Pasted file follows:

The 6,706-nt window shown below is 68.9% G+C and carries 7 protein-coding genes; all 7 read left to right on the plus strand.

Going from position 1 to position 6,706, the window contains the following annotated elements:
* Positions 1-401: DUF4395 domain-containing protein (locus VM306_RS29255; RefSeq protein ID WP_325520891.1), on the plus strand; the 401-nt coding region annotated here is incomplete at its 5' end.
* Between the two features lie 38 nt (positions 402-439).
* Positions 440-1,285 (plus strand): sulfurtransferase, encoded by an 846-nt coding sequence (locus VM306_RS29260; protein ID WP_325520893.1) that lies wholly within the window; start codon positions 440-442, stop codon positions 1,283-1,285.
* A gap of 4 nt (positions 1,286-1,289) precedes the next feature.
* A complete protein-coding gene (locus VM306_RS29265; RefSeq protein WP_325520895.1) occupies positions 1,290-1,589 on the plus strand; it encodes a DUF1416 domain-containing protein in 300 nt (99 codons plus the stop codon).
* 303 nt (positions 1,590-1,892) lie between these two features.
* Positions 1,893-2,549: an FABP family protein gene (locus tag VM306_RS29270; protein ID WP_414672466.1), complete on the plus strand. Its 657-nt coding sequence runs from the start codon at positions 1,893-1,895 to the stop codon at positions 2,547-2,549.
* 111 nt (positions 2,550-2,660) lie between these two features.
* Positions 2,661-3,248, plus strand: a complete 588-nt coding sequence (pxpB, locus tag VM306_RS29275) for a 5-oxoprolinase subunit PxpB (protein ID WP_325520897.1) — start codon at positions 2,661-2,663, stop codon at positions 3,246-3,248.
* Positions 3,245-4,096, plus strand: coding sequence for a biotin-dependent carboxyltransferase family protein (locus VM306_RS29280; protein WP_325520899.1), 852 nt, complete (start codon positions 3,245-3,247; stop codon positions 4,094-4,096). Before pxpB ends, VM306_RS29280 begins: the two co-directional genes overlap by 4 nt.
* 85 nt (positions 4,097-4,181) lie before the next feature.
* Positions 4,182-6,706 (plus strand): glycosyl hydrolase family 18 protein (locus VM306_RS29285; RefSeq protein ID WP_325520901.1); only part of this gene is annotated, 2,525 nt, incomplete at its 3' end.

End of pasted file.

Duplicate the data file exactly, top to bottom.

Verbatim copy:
The 6,706-nt window shown below is 68.9% G+C and carries 7 protein-coding genes; all 7 read left to right on the plus strand.

Going from position 1 to position 6,706, the window contains the following annotated elements:
* Positions 1-401: DUF4395 domain-containing protein (locus VM306_RS29255; RefSeq protein ID WP_325520891.1), on the plus strand; the 401-nt coding region annotated here is incomplete at its 5' end.
* Between the two features lie 38 nt (positions 402-439).
* Positions 440-1,285 (plus strand): sulfurtransferase, encoded by an 846-nt coding sequence (locus VM306_RS29260; protein ID WP_325520893.1) that lies wholly within the window; start codon positions 440-442, stop codon positions 1,283-1,285.
* A gap of 4 nt (positions 1,286-1,289) precedes the next feature.
* A complete protein-coding gene (locus VM306_RS29265; RefSeq protein WP_325520895.1) occupies positions 1,290-1,589 on the plus strand; it encodes a DUF1416 domain-containing protein in 300 nt (99 codons plus the stop codon).
* 303 nt (positions 1,590-1,892) lie between these two features.
* Positions 1,893-2,549: an FABP family protein gene (locus tag VM306_RS29270; protein ID WP_414672466.1), complete on the plus strand. Its 657-nt coding sequence runs from the start codon at positions 1,893-1,895 to the stop codon at positions 2,547-2,549.
* 111 nt (positions 2,550-2,660) lie between these two features.
* Positions 2,661-3,248, plus strand: a complete 588-nt coding sequence (pxpB, locus tag VM306_RS29275) for a 5-oxoprolinase subunit PxpB (protein ID WP_325520897.1) — start codon at positions 2,661-2,663, stop codon at positions 3,246-3,248.
* Positions 3,245-4,096, plus strand: coding sequence for a biotin-dependent carboxyltransferase family protein (locus VM306_RS29280; protein WP_325520899.1), 852 nt, complete (start codon positions 3,245-3,247; stop codon positions 4,094-4,096). Before pxpB ends, VM306_RS29280 begins: the two co-directional genes overlap by 4 nt.
* 85 nt (positions 4,097-4,181) lie before the next feature.
* Positions 4,182-6,706 (plus strand): glycosyl hydrolase family 18 protein (locus VM306_RS29285; RefSeq protein ID WP_325520901.1); only part of this gene is annotated, 2,525 nt, incomplete at its 3' end.